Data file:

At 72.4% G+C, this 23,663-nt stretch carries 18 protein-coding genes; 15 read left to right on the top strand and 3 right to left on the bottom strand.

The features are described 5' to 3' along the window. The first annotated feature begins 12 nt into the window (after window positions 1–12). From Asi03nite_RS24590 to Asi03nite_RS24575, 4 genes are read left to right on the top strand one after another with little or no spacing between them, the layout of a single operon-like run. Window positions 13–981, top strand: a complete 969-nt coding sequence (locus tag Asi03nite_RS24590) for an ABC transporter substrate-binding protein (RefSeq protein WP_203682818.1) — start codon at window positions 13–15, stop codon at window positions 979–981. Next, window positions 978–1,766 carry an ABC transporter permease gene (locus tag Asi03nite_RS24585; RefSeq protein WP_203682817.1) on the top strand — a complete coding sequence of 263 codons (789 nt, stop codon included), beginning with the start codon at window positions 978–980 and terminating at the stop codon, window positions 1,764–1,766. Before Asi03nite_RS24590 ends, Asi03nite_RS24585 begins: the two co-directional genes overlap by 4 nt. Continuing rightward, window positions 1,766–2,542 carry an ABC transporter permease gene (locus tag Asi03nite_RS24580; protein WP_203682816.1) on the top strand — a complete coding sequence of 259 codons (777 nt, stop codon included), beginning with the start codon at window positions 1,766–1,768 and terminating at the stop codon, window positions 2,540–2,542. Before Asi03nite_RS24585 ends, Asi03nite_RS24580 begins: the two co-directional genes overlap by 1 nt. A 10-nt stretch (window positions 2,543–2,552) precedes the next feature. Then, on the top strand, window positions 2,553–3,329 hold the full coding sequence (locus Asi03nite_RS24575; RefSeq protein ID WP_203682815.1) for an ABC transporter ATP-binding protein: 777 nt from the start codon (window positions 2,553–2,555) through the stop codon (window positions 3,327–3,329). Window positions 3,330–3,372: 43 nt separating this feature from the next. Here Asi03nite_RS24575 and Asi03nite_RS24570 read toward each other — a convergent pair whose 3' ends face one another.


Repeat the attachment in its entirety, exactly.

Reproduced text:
At 72.4% G+C, this 23,663-nt stretch carries 18 protein-coding genes; 15 read left to right on the top strand and 3 right to left on the bottom strand.

The features are described 5' to 3' along the window. The first annotated feature begins 12 nt into the window (after window positions 1–12). From Asi03nite_RS24590 to Asi03nite_RS24575, 4 genes are read left to right on the top strand one after another with little or no spacing between them, the layout of a single operon-like run. Window positions 13–981, top strand: a complete 969-nt coding sequence (locus tag Asi03nite_RS24590) for an ABC transporter substrate-binding protein (RefSeq protein WP_203682818.1) — start codon at window positions 13–15, stop codon at window positions 979–981. Next, window positions 978–1,766 carry an ABC transporter permease gene (locus tag Asi03nite_RS24585; RefSeq protein WP_203682817.1) on the top strand — a complete coding sequence of 263 codons (789 nt, stop codon included), beginning with the start codon at window positions 978–980 and terminating at the stop codon, window positions 1,764–1,766. Before Asi03nite_RS24590 ends, Asi03nite_RS24585 begins: the two co-directional genes overlap by 4 nt. Continuing rightward, window positions 1,766–2,542 carry an ABC transporter permease gene (locus tag Asi03nite_RS24580; protein WP_203682816.1) on the top strand — a complete coding sequence of 259 codons (777 nt, stop codon included), beginning with the start codon at window positions 1,766–1,768 and terminating at the stop codon, window positions 2,540–2,542. Before Asi03nite_RS24585 ends, Asi03nite_RS24580 begins: the two co-directional genes overlap by 1 nt. A 10-nt stretch (window positions 2,543–2,552) precedes the next feature. Then, on the top strand, window positions 2,553–3,329 hold the full coding sequence (locus Asi03nite_RS24575; RefSeq protein ID WP_203682815.1) for an ABC transporter ATP-binding protein: 777 nt from the start codon (window positions 2,553–2,555) through the stop codon (window positions 3,327–3,329). Window positions 3,330–3,372: 43 nt separating this feature from the next. Here Asi03nite_RS24575 and Asi03nite_RS24570 read toward each other — a convergent pair whose 3' ends face one another.